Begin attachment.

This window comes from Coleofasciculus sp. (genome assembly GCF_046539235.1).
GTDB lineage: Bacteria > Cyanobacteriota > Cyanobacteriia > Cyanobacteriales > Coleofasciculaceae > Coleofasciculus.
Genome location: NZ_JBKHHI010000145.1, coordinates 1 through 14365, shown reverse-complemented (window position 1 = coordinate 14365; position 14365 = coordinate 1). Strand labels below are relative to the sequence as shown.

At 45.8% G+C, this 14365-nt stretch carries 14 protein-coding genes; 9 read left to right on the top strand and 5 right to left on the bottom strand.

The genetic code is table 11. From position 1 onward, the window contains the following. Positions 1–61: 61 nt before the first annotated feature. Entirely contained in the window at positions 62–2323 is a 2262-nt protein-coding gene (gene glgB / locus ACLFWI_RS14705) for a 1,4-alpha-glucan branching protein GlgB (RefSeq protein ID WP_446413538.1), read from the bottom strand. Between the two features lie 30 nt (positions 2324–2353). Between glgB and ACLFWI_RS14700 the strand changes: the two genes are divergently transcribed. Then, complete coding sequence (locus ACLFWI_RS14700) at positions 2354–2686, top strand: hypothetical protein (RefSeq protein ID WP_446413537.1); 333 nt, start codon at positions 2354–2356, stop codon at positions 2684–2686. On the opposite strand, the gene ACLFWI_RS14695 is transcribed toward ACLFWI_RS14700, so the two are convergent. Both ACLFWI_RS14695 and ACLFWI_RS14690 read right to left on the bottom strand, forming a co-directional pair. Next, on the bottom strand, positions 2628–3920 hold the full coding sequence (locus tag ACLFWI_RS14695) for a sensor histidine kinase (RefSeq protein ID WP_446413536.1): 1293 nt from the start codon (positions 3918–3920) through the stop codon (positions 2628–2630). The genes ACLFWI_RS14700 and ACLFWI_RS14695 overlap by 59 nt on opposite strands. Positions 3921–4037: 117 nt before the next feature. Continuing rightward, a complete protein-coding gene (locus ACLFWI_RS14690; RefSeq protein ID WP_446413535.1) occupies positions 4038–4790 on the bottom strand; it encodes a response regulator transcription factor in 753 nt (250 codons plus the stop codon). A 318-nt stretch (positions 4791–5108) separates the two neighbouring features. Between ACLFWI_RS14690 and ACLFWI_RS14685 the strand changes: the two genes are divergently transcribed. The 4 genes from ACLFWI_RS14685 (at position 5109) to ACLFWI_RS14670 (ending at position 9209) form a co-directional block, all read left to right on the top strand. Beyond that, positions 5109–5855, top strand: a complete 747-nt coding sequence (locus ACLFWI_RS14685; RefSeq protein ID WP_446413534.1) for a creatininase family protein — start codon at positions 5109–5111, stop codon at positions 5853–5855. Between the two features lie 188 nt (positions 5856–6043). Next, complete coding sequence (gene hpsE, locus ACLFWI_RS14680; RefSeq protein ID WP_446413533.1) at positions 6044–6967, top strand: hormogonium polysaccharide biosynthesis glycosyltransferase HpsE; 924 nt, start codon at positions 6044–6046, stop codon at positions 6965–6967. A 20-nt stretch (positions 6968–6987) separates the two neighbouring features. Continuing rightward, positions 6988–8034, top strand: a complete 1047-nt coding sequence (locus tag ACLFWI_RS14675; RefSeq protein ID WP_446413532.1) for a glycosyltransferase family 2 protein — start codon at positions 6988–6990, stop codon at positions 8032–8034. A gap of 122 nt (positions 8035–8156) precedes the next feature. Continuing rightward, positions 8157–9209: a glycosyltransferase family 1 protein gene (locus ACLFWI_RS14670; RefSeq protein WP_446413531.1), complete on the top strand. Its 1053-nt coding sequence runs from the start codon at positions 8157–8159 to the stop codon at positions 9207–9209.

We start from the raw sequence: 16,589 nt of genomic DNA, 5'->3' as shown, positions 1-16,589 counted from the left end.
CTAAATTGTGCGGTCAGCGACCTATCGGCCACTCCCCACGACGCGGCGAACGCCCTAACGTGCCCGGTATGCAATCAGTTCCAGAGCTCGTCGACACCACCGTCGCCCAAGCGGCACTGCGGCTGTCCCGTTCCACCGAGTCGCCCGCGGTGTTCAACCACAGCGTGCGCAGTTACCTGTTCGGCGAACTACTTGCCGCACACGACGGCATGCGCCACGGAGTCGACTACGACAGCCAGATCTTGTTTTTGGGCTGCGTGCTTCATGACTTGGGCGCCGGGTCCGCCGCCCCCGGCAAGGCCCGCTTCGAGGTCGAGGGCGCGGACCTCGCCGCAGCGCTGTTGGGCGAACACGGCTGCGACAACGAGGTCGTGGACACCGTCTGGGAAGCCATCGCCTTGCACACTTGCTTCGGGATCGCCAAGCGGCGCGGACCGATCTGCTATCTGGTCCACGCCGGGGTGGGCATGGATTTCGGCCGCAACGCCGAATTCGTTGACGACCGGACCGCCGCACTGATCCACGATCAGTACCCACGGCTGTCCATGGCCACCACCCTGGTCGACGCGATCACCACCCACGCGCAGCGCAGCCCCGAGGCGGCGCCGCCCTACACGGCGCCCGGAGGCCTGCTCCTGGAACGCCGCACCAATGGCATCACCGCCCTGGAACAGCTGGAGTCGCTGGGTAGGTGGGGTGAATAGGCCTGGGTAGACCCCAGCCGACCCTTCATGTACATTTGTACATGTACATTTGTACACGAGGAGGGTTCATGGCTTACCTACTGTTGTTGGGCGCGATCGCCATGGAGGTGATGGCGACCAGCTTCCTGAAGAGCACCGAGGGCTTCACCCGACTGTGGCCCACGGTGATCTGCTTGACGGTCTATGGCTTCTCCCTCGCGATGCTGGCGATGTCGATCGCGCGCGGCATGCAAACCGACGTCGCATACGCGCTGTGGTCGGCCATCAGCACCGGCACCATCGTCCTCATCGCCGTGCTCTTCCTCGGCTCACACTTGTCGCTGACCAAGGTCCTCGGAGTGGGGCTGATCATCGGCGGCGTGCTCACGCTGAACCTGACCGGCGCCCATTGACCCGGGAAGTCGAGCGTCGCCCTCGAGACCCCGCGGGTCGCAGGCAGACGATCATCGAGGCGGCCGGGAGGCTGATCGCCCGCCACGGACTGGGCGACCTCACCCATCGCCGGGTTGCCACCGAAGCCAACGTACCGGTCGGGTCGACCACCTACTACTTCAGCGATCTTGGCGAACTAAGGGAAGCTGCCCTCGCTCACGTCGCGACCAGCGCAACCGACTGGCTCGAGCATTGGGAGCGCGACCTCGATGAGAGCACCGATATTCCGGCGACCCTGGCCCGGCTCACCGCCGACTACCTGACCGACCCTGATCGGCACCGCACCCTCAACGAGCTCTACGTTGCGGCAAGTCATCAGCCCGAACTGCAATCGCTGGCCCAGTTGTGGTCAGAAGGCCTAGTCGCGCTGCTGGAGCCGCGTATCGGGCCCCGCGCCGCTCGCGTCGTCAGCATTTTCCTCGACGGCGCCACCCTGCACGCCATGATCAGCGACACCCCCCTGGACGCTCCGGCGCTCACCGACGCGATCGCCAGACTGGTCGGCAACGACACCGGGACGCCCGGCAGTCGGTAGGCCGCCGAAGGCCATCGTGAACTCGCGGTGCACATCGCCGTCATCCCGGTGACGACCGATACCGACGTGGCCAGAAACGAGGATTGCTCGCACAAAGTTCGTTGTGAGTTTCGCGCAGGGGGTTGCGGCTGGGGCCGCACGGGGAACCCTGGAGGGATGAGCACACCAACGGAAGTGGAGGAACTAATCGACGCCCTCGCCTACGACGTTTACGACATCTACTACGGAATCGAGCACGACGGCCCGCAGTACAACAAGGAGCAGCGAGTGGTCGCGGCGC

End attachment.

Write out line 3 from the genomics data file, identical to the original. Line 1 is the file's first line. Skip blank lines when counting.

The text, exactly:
Genome location: NZ_JBKHHI010000145.1, coordinates 1 through 14365, shown reverse-complemented (window position 1 = coordinate 14365; position 14365 = coordinate 1). Strand labels below are relative to the sequence as shown.